• AI-based solutions for enhancing digital equality and social inclusion for women and girls, and other groups at risk of discrimination, such as ethnic minorities and the LGBTIQ community
  • Increased involvement of underrepresented persons in the design, development, training and deployment of AI.
  • Increased awareness, knowledge and skills about trustworthy, bias-free and socially responsible AI in the tech industry and scientific community

Scope:

Research demonstrates how bias exacerbates existing inequalities and reinforces gender, racial and other stereotypes in, for instance, the labour market, education, online advertising systems, social media, taxation and the justice system.

Bias in AI can occur in three dimensions: training data, bias in algorithms, and bias in the interpretation of the results. This topic investigates preventing and mitigating bias in AI, focusing on (1) recommender and personalisation systems, (2) algorithmic decision-making, and (3) surveillance software, including facial recognition. Proposals may focus on more than one of these AI-based systems and should clearly identify the expected use-case/s in society.

Testing and assessment of AI systems with real-life data is needed to detect and reduce bias and improve accuracy, in line with the General Data Protection regulation. Assessing the fairness and social benefit of AI-based systems and gaining more scientific understanding about their transparency and interpretation will be necessary to improve existing methods, and develop new ones in employment, advertising, access to health care, fraud detection, combatting online hate speech, and in general addressing bias affecting people’s ability to participate in the economy and society. This becomes particularly relevant in light of the pandemic and ongoing social justice movements, such as #MeToo and Black Lives Matter.

In line with the European Commission’ priority to strive for a ‘Union of Equality’, the European Pillar of Social Rights, the Gender Equality Strategy 2020 – 2025, the EU Anti-racism Action Plan 2020-2025, and the LGBTIQ Equality Strategy 2020-2025, proposals are expected to:

  • Develop technologies and algorithms to evaluate and address bias in AI-based systems. These underlying methods will help addressing gender, racial, age bias, as well as bias against persons with disabilities, people from socially disadvantaged backgrounds, and the LGBTIQ community in AI-based systems, and support the deployment of such bias-free AI-based solutions.
  • Develop standardized processes to assess and quantify the trustworthiness of the developed AI systems, in particular assessment of bias, diversity, non-discrimination and intersectionality – based on different types of bias measures. This might include a methodology for considering diversity and representativeness of data, ensuring the reliability, traceability, and explainability of the AI systems, testing models on various subgroups and enabling appropriate stakeholder participation. It could also include mechanisms to flag and remove risks of biases and discrimination.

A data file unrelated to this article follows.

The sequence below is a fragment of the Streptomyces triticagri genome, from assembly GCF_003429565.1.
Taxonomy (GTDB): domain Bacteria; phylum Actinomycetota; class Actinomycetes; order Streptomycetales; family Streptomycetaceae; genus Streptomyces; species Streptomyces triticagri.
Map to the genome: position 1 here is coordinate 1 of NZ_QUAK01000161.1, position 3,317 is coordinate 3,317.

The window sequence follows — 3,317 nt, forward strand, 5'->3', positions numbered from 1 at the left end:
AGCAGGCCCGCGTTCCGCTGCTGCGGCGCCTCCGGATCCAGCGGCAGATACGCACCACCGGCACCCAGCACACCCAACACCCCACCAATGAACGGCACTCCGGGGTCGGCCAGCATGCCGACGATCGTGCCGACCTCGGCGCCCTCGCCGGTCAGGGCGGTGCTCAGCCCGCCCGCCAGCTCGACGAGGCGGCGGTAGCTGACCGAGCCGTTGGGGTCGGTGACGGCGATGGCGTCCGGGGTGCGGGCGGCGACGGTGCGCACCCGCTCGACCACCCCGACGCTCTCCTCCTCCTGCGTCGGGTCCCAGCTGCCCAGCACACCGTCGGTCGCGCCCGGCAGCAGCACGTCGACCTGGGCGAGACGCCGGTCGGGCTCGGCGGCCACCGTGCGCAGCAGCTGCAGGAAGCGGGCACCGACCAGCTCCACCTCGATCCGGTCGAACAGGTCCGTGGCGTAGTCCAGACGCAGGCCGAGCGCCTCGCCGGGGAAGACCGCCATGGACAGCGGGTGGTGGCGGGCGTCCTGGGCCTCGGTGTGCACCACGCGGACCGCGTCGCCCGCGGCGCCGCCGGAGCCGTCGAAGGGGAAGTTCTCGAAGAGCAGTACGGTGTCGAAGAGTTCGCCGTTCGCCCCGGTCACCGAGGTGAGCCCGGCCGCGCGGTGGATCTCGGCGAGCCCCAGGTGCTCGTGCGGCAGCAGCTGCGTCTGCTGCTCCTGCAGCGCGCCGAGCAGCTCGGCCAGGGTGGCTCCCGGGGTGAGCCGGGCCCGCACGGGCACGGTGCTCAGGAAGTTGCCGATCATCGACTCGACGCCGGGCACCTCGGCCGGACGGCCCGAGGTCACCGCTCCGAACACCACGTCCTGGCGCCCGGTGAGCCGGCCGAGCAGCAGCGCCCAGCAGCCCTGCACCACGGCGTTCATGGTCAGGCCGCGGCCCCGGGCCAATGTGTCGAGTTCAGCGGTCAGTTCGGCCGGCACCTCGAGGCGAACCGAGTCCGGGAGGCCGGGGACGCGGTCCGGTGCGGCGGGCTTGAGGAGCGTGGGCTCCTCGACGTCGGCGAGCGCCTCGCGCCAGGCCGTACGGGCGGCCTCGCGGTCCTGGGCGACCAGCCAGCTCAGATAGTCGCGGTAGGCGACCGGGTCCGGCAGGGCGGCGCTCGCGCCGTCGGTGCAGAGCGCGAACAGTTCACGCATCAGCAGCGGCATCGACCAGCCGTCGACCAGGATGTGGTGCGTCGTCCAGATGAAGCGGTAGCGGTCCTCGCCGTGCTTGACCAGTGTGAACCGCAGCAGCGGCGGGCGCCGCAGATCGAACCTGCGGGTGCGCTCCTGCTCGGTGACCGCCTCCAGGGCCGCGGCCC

• Develop recommender and algorithmic decision-making systems which reduce bias in the selected use-case
  • Conduct trainings and awareness raising on preventing gender and intersectional bias for AI researchers, students and practitioners in line with the Digital Education Action Plan 2021 – 2027. Trainings should also target practitioners of AI as a whole to avoid that the topic be limited to those with an already existing interest in socially responsible AI. These activities should be carried out in cooperation with the Public-Private Partnership on AI, Data and Robotics and other relevant initiative and projects (such as the AI-on-demand platform).
  • Cooperate with the Public-Private Partnership on AI, Data and Robotics and other relevant partnerships across a wide range of industrial and digital sectors, including representatives of international digital professional associations (e.g. IEEE), computing industry, hi-tech start-ups / SMEs etc. to further promote the use and uptake of the developed tools.

Proposals should focus on the development of tools and processes for design, testing and validation, including software engineering methodologies. The proposed approaches should also build tools to support deployment and uptake, auditing, certification (where appropriate). The inclusion of underrepresented and marginalised groups in the design development, and training of the AI systems, and a transdisciplinary approach, involving multidisciplinary and intersectorial partners in the consortium will be essential.

All proposals are expected to embed mechanisms to assess and demonstrate progress towards their objectives of meeting the key requirements for removing bias (with qualitative and quantitative KPIs, demonstrators, benchmarking and progress monitoring), and share results with the European R&D community, through the AI-on-demand platform, as well as the GEAR tool to maximise re-use of results and efficiency of funding. It is essential to ensure that the publicly available results from relevant EU funded research projects (e.g. SHERPA, SIENNA, Panelfit, TechEthos) are taken into account.